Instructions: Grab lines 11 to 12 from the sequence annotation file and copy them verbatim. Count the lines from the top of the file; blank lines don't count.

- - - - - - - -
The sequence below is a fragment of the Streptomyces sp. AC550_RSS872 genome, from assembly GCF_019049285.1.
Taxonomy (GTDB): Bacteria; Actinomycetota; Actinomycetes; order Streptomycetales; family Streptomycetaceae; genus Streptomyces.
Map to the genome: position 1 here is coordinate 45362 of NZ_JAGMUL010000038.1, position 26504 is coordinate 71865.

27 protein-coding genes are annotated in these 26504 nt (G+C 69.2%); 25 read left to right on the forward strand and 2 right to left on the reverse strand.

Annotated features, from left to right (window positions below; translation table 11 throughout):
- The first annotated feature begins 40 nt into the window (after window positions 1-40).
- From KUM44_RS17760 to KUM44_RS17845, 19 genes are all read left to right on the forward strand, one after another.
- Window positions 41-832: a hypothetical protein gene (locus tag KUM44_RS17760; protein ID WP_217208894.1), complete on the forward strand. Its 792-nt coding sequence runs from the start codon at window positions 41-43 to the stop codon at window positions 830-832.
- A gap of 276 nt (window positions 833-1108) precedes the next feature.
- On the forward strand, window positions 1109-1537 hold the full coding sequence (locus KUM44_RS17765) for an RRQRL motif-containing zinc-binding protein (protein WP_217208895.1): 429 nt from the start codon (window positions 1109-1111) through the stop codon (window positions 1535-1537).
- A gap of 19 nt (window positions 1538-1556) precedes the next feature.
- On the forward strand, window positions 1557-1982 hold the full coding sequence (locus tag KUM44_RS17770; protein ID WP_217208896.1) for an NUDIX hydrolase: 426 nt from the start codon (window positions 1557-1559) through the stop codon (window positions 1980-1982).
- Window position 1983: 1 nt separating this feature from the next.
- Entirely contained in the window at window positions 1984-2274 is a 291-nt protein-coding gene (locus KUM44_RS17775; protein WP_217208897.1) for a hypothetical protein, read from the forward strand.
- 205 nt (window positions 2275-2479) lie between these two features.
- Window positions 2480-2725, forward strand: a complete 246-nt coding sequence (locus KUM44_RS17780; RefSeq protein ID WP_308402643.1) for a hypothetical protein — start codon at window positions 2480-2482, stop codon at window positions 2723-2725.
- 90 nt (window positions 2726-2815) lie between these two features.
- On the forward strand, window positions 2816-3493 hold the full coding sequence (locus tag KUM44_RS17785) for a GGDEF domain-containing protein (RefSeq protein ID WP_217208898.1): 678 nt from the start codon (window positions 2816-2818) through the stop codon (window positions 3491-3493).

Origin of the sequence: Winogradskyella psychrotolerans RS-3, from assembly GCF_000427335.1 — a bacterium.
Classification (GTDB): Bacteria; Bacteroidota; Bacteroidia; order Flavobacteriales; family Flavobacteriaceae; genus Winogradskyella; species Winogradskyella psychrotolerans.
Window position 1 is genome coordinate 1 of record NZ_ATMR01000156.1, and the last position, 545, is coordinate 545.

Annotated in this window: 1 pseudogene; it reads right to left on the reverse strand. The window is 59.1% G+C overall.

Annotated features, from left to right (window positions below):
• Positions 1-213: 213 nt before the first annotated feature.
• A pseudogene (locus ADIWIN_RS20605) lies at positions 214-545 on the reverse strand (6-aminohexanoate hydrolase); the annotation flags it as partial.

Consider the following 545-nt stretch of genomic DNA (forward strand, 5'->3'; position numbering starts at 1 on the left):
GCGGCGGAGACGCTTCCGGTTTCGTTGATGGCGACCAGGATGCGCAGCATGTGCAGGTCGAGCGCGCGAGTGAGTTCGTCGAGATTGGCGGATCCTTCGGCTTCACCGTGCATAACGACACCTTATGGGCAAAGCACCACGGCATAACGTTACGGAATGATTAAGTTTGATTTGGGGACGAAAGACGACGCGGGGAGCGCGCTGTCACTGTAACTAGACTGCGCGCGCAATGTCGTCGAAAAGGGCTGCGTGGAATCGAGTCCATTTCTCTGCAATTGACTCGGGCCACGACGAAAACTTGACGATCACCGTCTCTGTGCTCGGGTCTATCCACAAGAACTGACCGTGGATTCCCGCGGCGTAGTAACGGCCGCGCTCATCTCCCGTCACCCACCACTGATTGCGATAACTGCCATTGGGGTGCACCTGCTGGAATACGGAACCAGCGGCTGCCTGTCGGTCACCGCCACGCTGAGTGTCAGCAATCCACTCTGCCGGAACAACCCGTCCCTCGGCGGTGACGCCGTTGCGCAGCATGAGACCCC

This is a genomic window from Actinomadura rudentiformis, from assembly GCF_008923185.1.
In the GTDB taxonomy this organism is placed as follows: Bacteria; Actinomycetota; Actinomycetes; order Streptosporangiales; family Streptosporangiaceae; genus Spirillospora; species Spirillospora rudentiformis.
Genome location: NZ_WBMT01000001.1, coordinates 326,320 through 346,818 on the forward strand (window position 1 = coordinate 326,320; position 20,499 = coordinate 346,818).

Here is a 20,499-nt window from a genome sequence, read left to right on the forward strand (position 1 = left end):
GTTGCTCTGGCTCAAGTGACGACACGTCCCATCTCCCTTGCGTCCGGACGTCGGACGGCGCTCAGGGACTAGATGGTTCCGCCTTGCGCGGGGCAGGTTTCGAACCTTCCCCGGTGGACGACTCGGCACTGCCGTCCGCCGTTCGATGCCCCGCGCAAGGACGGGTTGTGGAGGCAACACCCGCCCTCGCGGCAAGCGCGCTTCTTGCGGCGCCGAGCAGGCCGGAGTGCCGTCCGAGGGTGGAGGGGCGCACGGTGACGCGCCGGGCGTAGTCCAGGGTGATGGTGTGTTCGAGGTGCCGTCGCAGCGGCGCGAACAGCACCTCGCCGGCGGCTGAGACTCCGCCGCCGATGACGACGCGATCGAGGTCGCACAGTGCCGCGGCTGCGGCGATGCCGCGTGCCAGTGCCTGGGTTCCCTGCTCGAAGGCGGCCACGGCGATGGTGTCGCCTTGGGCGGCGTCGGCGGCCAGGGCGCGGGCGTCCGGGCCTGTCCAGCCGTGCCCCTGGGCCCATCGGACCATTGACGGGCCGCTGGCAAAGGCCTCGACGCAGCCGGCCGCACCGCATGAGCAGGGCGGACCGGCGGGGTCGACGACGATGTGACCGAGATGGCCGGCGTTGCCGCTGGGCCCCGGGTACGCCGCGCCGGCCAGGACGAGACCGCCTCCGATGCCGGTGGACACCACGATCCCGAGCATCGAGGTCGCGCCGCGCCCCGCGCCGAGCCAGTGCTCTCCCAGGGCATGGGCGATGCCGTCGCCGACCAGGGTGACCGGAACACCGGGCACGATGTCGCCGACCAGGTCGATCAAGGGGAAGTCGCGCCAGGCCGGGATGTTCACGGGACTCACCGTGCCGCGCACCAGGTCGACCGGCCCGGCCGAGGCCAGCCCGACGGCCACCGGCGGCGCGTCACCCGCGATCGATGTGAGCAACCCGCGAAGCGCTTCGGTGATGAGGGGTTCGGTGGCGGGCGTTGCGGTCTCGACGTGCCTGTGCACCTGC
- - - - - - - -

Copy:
- A gap of 19 nt (window positions 1538-1556) precedes the next feature.
- On the forward strand, window positions 1557-1982 hold the full coding sequence (locus tag KUM44_RS17770; protein ID WP_217208896.1) for an NUDIX hydrolase: 426 nt from the start codon (window positions 1557-1559) through the stop codon (window positions 1980-1982).